Primary sources of citizenship documentation are:
A U.S. passport, issued without limitations, even if it is expired. Please note, however, that passports issued to persons born in Puerto Rico must be current. Refer to IHCPPM, Section 2402.15.15;
A Certificate of Naturalization – N-550 or N-570;
A Certificate of Citizenship – N-560 or N-561;
Documentation from a federally recognized tribe. The document must identify the federally recognized Indian Tribe which issued it, identify the individual by name, and confirm the individual’s membership, enrollment in, or affiliation with that Tribe. Some examples include Tribal enrollment/membership cards, a certificate of degree of Indian blood issued by the Bureau of Indian Affairs, a Tribal census document, or a document issued by a Tribe indicating an individual’s affiliation with the Tribe.
These documents are examples of documents that may be used, but do not constitute an all-inclusive list of such documents. When any of the above documents are submitted as citizenship verification, no further proof of identity is required.
Secondary sources of citizenship documentation are:
A U.S. public birth certificate showing birth in one of the 50 States, District of Columbia, Puerto Rico (if born on or after January 1, 1941), Guam (if born on or after 1899), the U.S. Virgin Islands (if born on or after January 17, 1917), American Samoa, Swain’s Island, or the Northern Mariana Islands (if born after November 4, 1986;
A Certification of Report of Birth (DS-1350);
A Consular Report of Birth Abroad of a Citizen of the United States (FS-240);
A Certification of Birth Abroad (FS-454);
A United States Citizen Identification Card (I-197);
An American Indian Card (I-872) issued by the Department of Homeland Security with the classification code “KIC”;
A Northern Mariana Card (I-873);
A Final Adoption Decree showing the child’s name and place of birth in the U.S.;
Evidence of civil service employment by the U.S. government before June 1, 1976;
An official military record of service that shows a U.S. place of birth.
The above sources are preferred secondary sources.
The following two sources can be used only when the individual has provided a plausible reason as to why the preferred sources are not available:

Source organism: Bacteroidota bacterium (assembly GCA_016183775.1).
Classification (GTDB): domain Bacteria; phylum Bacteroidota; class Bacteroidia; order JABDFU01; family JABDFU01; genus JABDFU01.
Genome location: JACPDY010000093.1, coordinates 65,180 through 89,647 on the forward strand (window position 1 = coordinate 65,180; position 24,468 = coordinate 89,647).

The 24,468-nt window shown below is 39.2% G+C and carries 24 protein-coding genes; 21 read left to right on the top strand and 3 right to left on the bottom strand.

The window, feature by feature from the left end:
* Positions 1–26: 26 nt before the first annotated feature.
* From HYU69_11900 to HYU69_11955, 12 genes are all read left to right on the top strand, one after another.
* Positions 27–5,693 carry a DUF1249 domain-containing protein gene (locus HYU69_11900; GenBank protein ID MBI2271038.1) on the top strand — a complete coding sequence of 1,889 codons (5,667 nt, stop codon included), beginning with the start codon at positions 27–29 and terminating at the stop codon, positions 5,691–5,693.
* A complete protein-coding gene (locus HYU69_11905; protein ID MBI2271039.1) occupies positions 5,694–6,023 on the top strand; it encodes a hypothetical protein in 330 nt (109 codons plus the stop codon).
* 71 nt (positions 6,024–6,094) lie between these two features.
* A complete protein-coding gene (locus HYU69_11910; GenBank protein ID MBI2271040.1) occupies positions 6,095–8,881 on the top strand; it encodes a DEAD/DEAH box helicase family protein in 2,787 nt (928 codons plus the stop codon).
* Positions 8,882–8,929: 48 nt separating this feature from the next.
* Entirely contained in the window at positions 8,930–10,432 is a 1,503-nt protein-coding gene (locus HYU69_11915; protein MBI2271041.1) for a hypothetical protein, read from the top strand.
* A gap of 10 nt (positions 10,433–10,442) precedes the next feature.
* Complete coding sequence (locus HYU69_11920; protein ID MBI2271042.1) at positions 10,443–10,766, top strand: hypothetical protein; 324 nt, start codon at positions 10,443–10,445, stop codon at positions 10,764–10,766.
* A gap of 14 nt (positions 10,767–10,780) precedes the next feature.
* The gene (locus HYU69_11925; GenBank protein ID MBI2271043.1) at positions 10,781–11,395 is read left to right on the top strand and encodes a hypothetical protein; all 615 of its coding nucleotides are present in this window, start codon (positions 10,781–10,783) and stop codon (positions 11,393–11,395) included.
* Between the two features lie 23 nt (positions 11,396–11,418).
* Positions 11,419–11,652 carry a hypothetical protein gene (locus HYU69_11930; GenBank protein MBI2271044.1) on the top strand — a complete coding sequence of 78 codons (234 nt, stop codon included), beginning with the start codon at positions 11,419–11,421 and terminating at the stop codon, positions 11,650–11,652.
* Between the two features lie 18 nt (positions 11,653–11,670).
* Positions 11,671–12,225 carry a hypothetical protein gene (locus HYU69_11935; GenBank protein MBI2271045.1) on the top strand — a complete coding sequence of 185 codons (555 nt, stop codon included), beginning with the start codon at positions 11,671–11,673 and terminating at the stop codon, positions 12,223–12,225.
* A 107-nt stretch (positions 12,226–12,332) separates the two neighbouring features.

An extract of a hospital record, on hospital letterhead, established at the time of birth, if created five years before the initial Medicaid application date;
A life, health or other insurance record showing a U.S. place of birth if created at least five years before the initial Medicaid application date;
The following “last resort” documents are to be used rarely and only when the more reliable sources listed previously are not available or cannot reasonably be obtained. Please note that this would not include situations where the individual is unwilling to pay the cost of ordering a birth certificate.
A Seneca Indian tribal census record showing a U.S. place of birth, which was created at least 5 years before the application for Medicaid;
A Bureau of Indian Affairs tribal census record of the Navajo Indians, showing a U.S. place of birth, which was created at least five years before the application for Medicaid;
A U.S. State Vital Statistics official notification of birth registration showing a U.S. place of birth, which was created at least five years before the application for Medicaid;
A statement signed by the physician or midwife who was in attendance at the birth, showing a U.S. place of birth, which was created at least 5 years before the application for Medicaid;
Institutional admission papers from a nursing facility or other institution showing a U.S. place of birth; Clinic, doctor, or hospital records, created at least five years before the application for Medicaid that indicate a U.S. place of birth;